After both Washington and the United Nations welcomed the appointment of Staffan de Mistura as a special envoy to Western Sahara, observers of the file are wondering whether the man is able to return the conflicting parties to the dialogue table, in light of the disputes that have escalated between Morocco and the Polisario Front in recent months.
De Mistura succeeds the former envoy, Horst Koehler, who resigned in May 2019 after reviving talks between Morocco and the Polisario Front, with the participation of Algeria and Mauritania, but it did not lead to any tangible result.
The UN Secretary-General said the situation in Western Sahara has “significantly deteriorated” over the past year, citing the resumption of hostilities between Morocco and the Polisario Front in the disputed territories.
Washington welcomed the appointment of the veteran diplomat, Staffan de Mistura, as US Secretary of State, Anthony Blinken, wrote on Twitter, “I welcome the announcement of the new United Nations Personal Envoy for Western Sahara, Staffan de Mistura. The United States fully supports the political process in Western Sahara to promote a peaceful and prosperous future for the peoples of Western Sahara. Region”.
For his part, United Nations spokesman, Stephane Dujarric, said when announcing the decision of the Secretary-General of the International Organization, Antonio Guterres, that “this appointment is a positive sign.”
The reason for not appointing a special envoy for two years is due to Morocco and the Polisario Front, which is supported by Algeria, at other times, rejecting about 12 candidates since the position became vacant in 2019.
The Algerian political analyst, Noureddine Khattal, believes that de Mistura’s chances of reviving the dialogue between the actors in the Western Sahara issue “is unlikely at the present time, because the two parties to the conflict are still on their positions.”
For his part, Moroccan political analyst Khaled Al-Shayat believes that the solution to the Sahara issue “is not linked to the appointment of a UN envoy.”
However, he indicated in an interview with Al-Hurra website that the new envoy’s personality, sophistication, and “tact”, as he described it, “are consistent with the format set by the United Nations within the framework of its vision of the final solution.”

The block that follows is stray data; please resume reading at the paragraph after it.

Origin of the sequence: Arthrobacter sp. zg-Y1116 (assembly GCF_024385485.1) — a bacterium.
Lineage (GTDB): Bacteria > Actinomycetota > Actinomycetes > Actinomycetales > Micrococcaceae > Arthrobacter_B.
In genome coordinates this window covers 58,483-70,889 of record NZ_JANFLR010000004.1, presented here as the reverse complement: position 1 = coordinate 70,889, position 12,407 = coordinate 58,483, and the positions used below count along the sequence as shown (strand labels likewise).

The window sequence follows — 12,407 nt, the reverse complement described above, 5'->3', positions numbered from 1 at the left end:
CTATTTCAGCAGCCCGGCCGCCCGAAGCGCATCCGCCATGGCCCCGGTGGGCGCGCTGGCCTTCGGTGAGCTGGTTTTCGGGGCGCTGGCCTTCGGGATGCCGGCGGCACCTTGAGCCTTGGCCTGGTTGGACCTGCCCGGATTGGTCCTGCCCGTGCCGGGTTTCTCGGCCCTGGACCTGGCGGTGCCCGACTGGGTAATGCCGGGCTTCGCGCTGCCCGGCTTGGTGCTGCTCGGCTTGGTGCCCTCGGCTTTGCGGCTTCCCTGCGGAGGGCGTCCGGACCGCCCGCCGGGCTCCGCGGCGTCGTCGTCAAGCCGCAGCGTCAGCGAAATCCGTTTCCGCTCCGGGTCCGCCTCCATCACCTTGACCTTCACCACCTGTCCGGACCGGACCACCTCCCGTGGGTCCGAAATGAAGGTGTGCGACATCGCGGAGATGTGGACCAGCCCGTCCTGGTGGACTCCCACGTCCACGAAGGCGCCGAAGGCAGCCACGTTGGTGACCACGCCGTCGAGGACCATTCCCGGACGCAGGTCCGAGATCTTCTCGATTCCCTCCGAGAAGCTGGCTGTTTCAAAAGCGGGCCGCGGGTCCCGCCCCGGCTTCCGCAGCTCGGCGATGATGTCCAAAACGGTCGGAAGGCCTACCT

The ruling of the European Court of Justice, Wednesday, in Luxembourg, to cancel the operation of two trade agreements between the European Union and Morocco, raised economic concerns on trade exchanges between Rabat and Brussels, which amount to more than 35 billion euros, more than 40 billion dollars.
De Mistura was Special Envoy for Syria (2014-2018) and Special Representative of the United Nations Secretary-General for Iraq (2007-2009) and Afghanistan (2010-2011).
According to Al-Shayat, the United Nations’ endeavor revolves around finding a political solution to the file that can be embodied, which is de Mistura’s first task in his view.
As for his ability to regroup the actors in the file around the negotiating table, Al-Shayat stipulated that de Mistura be “aware of the nature of all parties to the conflict.” He adds: “He should be aware of the main party to the conflict, which is Algeria.”
He continues that removing a major party to the conflict “empties any political dialogue of its seriousness.”
While the Algerian analyst, Noureddine Khattal, said that “Morocco’s procrastination” is what caused the failure to appoint a special representative for this period.
In response to this, Al-Shayat revealed that Algeria and the Polisario also rejected Asmaa’s proposal, and said that “talking about Morocco’s delay is a kind of exporting the crisis, which is linked to both sides.”
On Thursday, the Algerian Foreign Ministry expressed its hope that de Mistura would be able to launch direct and serious negotiations between Morocco and the Polisario Front, with the aim of reaching a solution that guarantees the right of the Sahrawis to self-determination.
Morocco had expressed its approval for de Mistura’s appointment in mid-September, according to a statement by its ambassador to the United Nations, Omar Hilal.
While a statement by the Polisario Front, which followed the announcement of de Mistura’s appointment, insisted that the referendum for self-determination is the only solution to the issue of Western Sahara, the advisor to the Sahrawi president, Hassan Lahrithani, refused to comment on de Mistura’s appointment. I can add anything to what was stated in the front’s statement.”
In a statement, only the Polisario Front said it had “taken note” of de Mistura’s appointment.
She added that the peace process “has witnessed very serious developments” since November last year because Morocco “undermined the mission of the UN peacekeeping force.”
Polisario stressed that holding a referendum on self-determination is the only way to reach a lasting peace in this region.
Western Sahara has been the subject of a decades-old dispute between Morocco and the Algerian-backed Polisario Front, a region classified by the United Nations among “Non-Self-Governing Territories”.
Rabat, which controls nearly 80 percent of the desert region’s land, proposes granting it autonomy under its sovereignty.
As for the Polisario Front, it calls for a referendum for self-determination under the supervision of the United Nations, which was decided upon the signing of the cease-fire agreement between the belligerents in September 1991.
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